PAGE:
Hi, guys. Just maybe a little bit more on the moly. I know it's a very small component of Pinto Valley, but just wondering if you can maybe comment on how the performance of that circuit is doing, namely recoveries?

Darren Pylot

There has been some improvements into the plant that they are working through, mainly having to do with installing new pumps and things like that. They are gradually working through that, so the plant is operating more time now and it is also being helped out by having a more stable operation on the copper side, so it's gradually getting there.

Stefan Ioannou - Haywood Securities

Okay. I mean, in terms of getting towards something close to even 20% recovery, is that something we might see late this year or is that sort of a while out yet?

Darren Pylot

No. I think, we will start to see that here in, especially in the third quarter, but I think we will get much closer to that in the second quarter.

Stefan Ioannou - Haywood Securities

Okay. Great, Maybe just one more quick question. Going back to Cozamin, you mentioned in the disclosure that with the New Mexican mining duty, the effect on your financials was about $1.4 million in the income taxes. Just there was a table somewhere in your MD&A where it lists that that particular cost is only about $792,000. Just wondering what the difference is between those numbers?

Darren Pylot

The difference between those two would simply be taking the deferred tax impact which was a recovery and offsetting against the current tax, so the current tax or the cash tax portion is collectively stated at $1.4 million.

Stefan Ioannou - Haywood Securities

Okay. Got it. Thanks very much guys.

Operator

Thank you. Your next question comes from Pierre Vaillancourt from Macquarie. Please go ahead.

Pierre Vaillancourt - Macquarie

Yes. Hi. Just wanted to get a sense with the feasibility study nearing completion for mid-year 2014. Also, in the context of the EIA, the power supply, the port development issues. Where does that put you with respect to a go forward decision on this? How are you positioning this for actual development and commitment to constructing the project?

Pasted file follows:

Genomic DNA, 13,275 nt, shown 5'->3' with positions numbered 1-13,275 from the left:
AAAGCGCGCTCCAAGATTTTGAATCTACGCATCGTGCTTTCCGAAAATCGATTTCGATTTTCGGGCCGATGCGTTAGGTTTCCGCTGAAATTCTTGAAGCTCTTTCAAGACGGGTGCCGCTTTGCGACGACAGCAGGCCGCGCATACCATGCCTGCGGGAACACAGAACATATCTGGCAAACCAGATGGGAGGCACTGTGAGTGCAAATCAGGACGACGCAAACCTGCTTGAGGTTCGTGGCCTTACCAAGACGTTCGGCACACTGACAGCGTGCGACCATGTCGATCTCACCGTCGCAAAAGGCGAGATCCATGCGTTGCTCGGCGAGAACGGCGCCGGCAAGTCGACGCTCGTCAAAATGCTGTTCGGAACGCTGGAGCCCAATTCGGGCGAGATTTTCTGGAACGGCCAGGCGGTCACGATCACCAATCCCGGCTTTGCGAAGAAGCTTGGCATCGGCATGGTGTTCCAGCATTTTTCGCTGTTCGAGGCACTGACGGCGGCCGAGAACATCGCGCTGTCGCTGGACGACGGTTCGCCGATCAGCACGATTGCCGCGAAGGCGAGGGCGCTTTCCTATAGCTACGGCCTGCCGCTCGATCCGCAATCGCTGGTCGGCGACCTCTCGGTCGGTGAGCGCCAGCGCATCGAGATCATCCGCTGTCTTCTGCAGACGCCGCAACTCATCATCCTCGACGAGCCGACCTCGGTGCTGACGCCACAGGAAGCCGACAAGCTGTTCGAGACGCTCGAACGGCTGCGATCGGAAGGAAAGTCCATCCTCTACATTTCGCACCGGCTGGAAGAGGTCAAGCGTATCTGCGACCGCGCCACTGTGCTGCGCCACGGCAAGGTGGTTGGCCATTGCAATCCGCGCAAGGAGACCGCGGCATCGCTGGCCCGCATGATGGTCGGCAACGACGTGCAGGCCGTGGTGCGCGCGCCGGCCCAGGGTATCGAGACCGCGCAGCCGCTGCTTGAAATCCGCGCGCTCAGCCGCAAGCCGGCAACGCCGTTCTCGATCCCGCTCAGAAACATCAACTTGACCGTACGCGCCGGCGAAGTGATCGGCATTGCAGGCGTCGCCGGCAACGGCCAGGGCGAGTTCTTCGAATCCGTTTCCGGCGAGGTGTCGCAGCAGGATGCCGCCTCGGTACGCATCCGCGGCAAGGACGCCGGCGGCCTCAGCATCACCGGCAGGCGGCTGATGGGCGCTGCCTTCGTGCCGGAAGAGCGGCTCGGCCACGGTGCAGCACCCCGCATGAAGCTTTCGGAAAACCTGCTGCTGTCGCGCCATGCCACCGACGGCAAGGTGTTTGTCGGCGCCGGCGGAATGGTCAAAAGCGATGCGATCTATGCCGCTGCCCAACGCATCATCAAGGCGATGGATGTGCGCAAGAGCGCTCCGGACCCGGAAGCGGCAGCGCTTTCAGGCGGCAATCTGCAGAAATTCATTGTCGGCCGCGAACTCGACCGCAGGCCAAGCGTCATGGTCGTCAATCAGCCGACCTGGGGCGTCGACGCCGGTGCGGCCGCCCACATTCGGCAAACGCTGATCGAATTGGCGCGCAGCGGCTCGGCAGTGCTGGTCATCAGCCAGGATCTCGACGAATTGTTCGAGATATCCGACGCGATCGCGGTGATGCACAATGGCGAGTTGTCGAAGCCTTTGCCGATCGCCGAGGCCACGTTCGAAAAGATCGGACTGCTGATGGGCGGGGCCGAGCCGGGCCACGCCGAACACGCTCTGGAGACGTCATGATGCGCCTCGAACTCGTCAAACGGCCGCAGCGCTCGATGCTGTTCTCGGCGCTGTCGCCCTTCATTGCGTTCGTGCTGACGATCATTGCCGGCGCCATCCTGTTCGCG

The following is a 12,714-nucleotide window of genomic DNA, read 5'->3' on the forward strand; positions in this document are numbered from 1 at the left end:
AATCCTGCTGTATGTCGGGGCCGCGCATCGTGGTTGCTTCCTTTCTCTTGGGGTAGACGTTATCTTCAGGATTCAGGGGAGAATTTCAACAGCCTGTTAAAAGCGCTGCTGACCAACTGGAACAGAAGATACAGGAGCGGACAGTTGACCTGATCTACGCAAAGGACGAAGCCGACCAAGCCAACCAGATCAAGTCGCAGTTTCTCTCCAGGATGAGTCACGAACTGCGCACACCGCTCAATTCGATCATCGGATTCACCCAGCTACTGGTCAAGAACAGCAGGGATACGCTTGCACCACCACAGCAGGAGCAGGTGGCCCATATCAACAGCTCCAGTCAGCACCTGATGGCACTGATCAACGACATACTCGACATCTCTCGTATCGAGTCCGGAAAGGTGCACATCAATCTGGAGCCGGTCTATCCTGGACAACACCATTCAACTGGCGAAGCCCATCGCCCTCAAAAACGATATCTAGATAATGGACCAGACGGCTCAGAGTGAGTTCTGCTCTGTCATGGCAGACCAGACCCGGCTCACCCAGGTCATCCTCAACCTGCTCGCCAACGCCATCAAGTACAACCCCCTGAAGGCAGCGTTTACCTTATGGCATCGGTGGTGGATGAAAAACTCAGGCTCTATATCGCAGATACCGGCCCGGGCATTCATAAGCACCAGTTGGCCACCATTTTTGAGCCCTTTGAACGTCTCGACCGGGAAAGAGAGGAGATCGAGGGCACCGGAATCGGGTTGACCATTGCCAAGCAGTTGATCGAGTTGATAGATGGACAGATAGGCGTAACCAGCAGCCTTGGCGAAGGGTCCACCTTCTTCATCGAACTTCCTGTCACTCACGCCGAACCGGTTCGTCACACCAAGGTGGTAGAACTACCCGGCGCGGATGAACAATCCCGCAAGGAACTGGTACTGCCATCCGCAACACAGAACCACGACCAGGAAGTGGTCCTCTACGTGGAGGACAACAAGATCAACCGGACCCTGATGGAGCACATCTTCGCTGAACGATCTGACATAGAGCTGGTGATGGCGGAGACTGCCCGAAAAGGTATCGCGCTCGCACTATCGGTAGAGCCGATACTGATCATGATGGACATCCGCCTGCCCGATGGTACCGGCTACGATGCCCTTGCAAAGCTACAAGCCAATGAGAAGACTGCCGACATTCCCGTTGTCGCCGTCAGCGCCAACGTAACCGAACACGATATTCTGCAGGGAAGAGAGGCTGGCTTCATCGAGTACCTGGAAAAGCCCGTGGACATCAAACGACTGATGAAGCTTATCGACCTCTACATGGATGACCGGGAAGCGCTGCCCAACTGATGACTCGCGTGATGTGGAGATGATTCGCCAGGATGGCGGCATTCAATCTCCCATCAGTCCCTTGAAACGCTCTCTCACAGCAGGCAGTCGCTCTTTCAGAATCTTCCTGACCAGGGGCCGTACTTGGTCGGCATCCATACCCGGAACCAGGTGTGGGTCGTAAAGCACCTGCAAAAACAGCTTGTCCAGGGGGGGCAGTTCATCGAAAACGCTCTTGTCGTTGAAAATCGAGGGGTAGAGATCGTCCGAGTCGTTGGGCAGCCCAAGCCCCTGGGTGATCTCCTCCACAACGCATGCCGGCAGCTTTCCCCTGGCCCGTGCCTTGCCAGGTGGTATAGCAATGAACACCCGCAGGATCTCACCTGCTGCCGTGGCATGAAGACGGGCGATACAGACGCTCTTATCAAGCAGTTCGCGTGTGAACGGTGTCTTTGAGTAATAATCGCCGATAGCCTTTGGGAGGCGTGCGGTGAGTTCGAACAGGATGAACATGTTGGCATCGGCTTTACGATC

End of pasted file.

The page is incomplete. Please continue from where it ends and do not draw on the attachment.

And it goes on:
Darren Pylot

Well, as you mentioned the feasibility study is nearing completion, and that's just one major milestone that we need to achieve in order to get towards making a decision to go forward. As you mentioned, power is another big one. The amount of engineering that needs to be done is another one, so although we will knock-off one milestone at mid-year here, we don't expect to have them, the other milestones completed by the end of the year, so we are looking at a go-forward decision sometime in 2015, but a more detailed schedule and plans will be announced as part of this feasibility study that's coming out here in another month or so.

Pierre Vaillancourt - Macquarie

Okay. Sounds like it could drag on. I mean, if there is no resolution on any of those issues it could go past 2015, then?

Darren Pylot

Well, it's more like we need to get the feasibility study done to assess a number of other objectives such as what is the current financing market there for this project and we can't assess that until we have the feasibility done.

I think, as I mentioned, in terms of power, where six months ago we were trying to get one indicative proposal, we now already have two and we are getting two more, so things are definitely brightening up in the power situation and we feel very confident that we can get economically priced power available when we need to when we are built, so it's more just assessing the market and understanding when is the best time to Capstone to go-forward, we can't do that at this point in time.

Pierre Vaillancourt - Macquarie

Okay. Can you give us a sense on this green field port, what is a rough? I know you mentioned that it's within the $1.5 billion to $1.8 billion capital estimate, but how much does the port cost take?

Darren Pylot

I can't. I can't really disclose any major components of the study until we get it out here. As I said, we have given that range of total capital and as you mentioned, the port and everything else is included in that number. At this point, we can't start giving specifics about certain components.

Pierre Vaillancourt - Macquarie

Okay. Thanks.

Darren Pylot

Thanks.

Operator

Thank you. Your next question comes from Oscar Cabrera from Bank of America. Please go ahead.

Oscar Cabrera - Bank of America

Thank you. Good morning or afternoon, everyone. Interested in comments you had with regards to the comments you received back from the authorities in Chile, specifically employment. I was wondering if you could provide more color around those.

Darren Pylot

Yes. Oscar, the comments that came back in the first addendum for the EIS had to do with making sure that there was a local spill on from the employment, and in subsequent meetings with the new government, both locally and in Santiago, I would say there is a pretty intense level of interest in that project right now for the potential jobs it could bring to the third region.

Oscar Cabrera - Bank of America

Right. As we know, Gregg, the new government in Chile is instituting new policies at different levels, so my next question has to do with your thinking in terms of - I believe that Santo Domingo will take a little bit longer to get developed, but as you are ramping up Pinto Valley and generating more free cash flow, at what point do you either decide to give some of that back to shareholders or try to move in strategically to add to your portfolio in another project?